Vowel Pairs

A vowel pair is two vowel letters together, that make just one sound. For example, in the words “each” and “fear” the [ea] makes just one vowel sound, so this is a vowel pair. However, in “idea” and “create” the [ea] is not a vowel pair – there are two vowel sounds, and those two sounds are in different syllables.

Pronouncing vowel pairs

When you see a new word with a vowel pair, how can you know how to pronounce it?

Usually, the first vowel of the pair is the one that is pronounced, and it is usually with the long vowel sound for that letter. The second vowel is silent. For example: wait (Long-A), team (Long-E), people (Long-E), boat (Long-O), fruit (Long-U).

Sometimes, but less often, the first vowel in the pair uses its short vowel sound. For example: cause (Short-a-2), laugh (Short-a-1), ready (Short-e), sieve (Short-i).

There are some words in which the second vowel is the one that is pronounced. In these cases, it is most often with the long vowel sound. For example: aisle (Long-I), break (Long-A), piece (Long-E), neutral (Long-U), geyser (Long-I/Y), few (Long-U/W).

The least common pattern is when the second vowel is pronounced with its short vowel sound. For example: friend (Short-e), forfeit (Short-i), build (Short-i), because (Short-u).

So remember, in a vowel pair, just one of the vowels is pronounced, and the other is silent. And if you see a new word with a vowel pair, but you are not sure how to say it, the best thing to try first is the long sound of the first vowel.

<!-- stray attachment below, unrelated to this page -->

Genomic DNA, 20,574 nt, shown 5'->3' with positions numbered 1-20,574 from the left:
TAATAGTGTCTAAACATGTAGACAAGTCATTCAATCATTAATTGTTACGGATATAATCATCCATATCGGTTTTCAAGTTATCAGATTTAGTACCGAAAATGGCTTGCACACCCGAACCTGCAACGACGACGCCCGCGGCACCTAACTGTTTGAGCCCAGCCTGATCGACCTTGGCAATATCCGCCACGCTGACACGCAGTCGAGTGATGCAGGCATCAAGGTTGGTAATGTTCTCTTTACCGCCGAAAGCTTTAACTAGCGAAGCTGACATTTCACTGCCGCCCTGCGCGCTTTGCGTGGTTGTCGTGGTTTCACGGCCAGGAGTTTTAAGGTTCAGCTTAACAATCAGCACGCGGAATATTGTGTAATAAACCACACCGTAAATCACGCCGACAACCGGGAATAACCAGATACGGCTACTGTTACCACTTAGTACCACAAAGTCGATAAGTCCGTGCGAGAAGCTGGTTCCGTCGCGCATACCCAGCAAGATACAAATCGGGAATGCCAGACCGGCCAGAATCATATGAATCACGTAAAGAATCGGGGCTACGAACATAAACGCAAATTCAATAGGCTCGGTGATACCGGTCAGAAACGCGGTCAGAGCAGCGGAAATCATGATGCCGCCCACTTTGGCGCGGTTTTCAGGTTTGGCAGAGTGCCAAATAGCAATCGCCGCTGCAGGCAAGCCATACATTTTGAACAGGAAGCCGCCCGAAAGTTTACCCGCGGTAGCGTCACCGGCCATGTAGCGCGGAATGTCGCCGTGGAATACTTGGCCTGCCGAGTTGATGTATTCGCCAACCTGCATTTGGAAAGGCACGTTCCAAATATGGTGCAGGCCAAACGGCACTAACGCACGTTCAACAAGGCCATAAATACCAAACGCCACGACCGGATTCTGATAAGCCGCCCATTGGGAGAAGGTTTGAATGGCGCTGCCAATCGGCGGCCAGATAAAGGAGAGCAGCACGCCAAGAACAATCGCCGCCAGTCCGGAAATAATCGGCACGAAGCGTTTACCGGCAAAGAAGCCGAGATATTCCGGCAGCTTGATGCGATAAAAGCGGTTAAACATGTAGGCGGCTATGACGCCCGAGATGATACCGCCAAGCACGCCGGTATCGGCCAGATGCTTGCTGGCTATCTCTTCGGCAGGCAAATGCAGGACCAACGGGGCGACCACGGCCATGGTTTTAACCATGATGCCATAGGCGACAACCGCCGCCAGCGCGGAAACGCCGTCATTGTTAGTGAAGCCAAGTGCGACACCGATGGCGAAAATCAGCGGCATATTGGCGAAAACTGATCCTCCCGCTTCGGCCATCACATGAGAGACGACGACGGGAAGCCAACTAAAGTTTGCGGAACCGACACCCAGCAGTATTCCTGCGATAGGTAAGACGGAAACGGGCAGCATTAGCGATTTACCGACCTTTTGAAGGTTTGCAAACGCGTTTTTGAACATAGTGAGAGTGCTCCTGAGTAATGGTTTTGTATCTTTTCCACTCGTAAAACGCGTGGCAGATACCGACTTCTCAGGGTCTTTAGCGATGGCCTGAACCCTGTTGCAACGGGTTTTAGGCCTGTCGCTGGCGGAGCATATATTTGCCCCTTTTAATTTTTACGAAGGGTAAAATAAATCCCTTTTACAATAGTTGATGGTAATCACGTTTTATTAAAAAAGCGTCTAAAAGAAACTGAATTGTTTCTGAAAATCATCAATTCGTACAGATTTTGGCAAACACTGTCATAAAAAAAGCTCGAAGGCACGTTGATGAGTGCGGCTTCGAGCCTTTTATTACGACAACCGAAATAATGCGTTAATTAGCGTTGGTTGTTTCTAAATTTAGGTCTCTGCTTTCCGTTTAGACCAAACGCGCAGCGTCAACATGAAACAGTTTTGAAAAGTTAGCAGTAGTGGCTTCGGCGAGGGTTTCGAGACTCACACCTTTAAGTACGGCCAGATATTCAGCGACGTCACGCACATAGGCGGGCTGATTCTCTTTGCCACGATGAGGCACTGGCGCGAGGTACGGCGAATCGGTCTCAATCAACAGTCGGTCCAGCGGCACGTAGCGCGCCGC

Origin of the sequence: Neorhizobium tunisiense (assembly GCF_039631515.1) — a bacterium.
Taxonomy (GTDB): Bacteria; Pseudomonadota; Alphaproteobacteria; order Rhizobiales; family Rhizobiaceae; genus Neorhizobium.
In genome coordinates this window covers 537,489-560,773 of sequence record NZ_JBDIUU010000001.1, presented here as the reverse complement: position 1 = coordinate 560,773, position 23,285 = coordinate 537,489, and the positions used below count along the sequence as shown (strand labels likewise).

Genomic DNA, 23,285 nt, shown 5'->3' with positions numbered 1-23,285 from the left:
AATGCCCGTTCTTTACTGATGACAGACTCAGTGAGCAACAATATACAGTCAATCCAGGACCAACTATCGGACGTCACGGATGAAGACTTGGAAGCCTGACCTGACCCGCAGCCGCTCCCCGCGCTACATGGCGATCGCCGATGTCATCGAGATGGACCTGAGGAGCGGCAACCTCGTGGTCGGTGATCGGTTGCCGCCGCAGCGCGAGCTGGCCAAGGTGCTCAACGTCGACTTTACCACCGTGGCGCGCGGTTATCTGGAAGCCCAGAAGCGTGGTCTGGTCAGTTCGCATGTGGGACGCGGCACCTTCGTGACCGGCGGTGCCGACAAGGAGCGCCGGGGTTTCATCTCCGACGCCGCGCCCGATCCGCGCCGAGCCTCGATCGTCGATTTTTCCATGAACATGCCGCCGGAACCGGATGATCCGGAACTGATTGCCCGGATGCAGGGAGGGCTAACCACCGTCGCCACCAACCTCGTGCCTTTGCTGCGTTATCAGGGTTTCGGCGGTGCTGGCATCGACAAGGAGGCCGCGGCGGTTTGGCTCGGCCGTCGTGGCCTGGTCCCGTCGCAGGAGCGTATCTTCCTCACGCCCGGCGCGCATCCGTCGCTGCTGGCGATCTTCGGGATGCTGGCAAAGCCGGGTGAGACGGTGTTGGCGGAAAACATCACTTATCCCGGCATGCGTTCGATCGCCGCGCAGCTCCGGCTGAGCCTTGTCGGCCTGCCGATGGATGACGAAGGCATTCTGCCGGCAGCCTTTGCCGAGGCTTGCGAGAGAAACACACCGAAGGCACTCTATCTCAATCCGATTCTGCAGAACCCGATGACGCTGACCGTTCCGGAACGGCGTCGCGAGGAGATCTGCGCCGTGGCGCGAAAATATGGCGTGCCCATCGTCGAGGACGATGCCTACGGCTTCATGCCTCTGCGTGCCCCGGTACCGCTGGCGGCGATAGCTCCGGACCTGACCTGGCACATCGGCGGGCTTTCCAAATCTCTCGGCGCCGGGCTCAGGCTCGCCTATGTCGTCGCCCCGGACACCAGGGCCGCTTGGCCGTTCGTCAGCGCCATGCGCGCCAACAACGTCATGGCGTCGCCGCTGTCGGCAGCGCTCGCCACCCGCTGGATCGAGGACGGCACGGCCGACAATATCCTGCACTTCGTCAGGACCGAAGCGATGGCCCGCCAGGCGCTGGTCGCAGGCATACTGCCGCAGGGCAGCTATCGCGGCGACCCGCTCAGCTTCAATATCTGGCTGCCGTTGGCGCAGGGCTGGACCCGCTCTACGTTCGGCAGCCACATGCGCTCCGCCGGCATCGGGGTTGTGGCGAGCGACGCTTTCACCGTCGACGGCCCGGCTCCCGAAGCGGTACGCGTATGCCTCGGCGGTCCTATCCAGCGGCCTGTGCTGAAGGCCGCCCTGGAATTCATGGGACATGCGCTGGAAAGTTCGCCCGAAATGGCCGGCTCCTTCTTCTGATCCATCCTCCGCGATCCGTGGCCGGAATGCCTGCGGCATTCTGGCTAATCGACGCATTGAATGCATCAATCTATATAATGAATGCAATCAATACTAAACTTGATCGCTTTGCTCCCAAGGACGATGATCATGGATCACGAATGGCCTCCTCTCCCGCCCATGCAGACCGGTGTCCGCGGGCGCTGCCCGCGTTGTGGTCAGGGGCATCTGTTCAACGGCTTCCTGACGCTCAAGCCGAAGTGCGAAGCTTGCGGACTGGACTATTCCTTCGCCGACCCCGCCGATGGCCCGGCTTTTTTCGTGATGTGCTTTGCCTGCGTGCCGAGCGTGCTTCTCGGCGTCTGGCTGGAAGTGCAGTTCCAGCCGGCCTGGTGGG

There is only just a handful of words with a vowel pair that has a sound that is completely different from one of the letters in the pair. Some of them are: aura (Long-O); vein, eight, weigh, their, they (Long-A); said, says, again (Short-e); been (Short-i); sew (Long-O).

Also, there is one combination, [oi] or [oy], in which the sound of both vowels is heard and they stay together in the same syllable. Some examples are: boy, choice, coin, enjoy, point, voice.

Finally, there is one combination which has several pronunciations, and it is not easy to predict: [ou]. When you see a word with [ou], the best advice is to check a dictionary or ask a native speaker how to say it.


Sentence Stress Part 1

What is sentence stress?

In English, some words are spoken more strongly and are easier to hear, and some words are spoken quickly, or weakly, and can be hard to hear clearly. This combination of weak words and strong words in a sentence, makes a kind of rhythm which is called sentence stress.

Here is a sentence to demonstrate: We have to put all the bags in the car now.

Now, I will say that same sentence without sentence stress (as best I can): We have to put all the bags in the car now. It doesn’t sound natural that way, even though I said all of the vowels and consonants correctly.

Normally, that sentence would have 3 strong words: “put”, “bags”, and “car”. Those words are clear and easy to hear. The other words are spoken quickly, and may be reduced, so that they can be said more easily. This is why “have to” sounds like “hafta”: We have to put all the bags in the car now.

This combination of weak and strong words, gives English a special kind of rhythm. Linguists call this “stress-timing.” Sometimes the strong words can form a series of beats that you can clap with: We have to put all the bags in the car now.

The basic rule of sentence stress, is that the strong words should be the ones that are the most important for the meaning of the conversation. Therefore, nouns and verbs are the primary strong words, and the foundation of sentence stress.